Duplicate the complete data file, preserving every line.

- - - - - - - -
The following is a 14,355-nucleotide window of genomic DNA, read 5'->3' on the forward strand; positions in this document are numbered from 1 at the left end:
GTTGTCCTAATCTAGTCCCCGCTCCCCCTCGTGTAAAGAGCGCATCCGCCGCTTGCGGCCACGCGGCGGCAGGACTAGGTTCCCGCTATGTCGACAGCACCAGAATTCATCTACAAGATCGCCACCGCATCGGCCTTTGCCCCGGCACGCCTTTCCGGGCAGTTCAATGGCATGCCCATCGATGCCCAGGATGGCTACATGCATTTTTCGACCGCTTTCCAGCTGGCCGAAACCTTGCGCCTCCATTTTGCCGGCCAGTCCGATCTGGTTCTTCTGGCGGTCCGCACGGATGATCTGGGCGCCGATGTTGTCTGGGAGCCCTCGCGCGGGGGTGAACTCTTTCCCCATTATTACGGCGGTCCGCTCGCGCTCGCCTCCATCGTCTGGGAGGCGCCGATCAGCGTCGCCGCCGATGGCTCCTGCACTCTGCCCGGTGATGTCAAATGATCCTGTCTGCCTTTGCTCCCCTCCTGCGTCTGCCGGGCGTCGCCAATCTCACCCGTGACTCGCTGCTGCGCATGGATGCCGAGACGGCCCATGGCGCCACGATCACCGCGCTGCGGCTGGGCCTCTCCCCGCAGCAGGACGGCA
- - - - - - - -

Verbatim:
The following is a 14,355-nucleotide window of genomic DNA, read 5'->3' on the forward strand; positions in this document are numbered from 1 at the left end:
GTTGTCCTAATCTAGTCCCCGCTCCCCCTCGTGTAAAGAGCGCATCCGCCGCTTGCGGCCACGCGGCGGCAGGACTAGGTTCCCGCTATGTCGACAGCACCAGAATTCATCTACAAGATCGCCACCGCATCGGCCTTTGCCCCGGCACGCCTTTCCGGGCAGTTCAATGGCATGCCCATCGATGCCCAGGATGGCTACATGCATTTTTCGACCGCTTTCCAGCTGGCCGAAACCTTGCGCCTCCATTTTGCCGGCCAGTCCGATCTGGTTCTTCTGGCGGTCCGCACGGATGATCTGGGCGCCGATGTTGTCTGGGAGCCCTCGCGCGGGGGTGAACTCTTTCCCCATTATTACGGCGGTCCGCTCGCGCTCGCCTCCATCGTCTGGGAGGCGCCGATCAGCGTCGCCGCCGATGGCTCCTGCACTCTGCCCGGTGATGTCAAATGATCCTGTCTGCCTTTGCTCCCCTCCTGCGTCTGCCGGGCGTCGCCAATCTCACCCGTGACTCGCTGCTGCGCATGGATGCCGAGACGGCCCATGGCGCCACGATCACCGCGCTGCGGCTGGGCCTCTCCCCGCAGCAGGACGGCA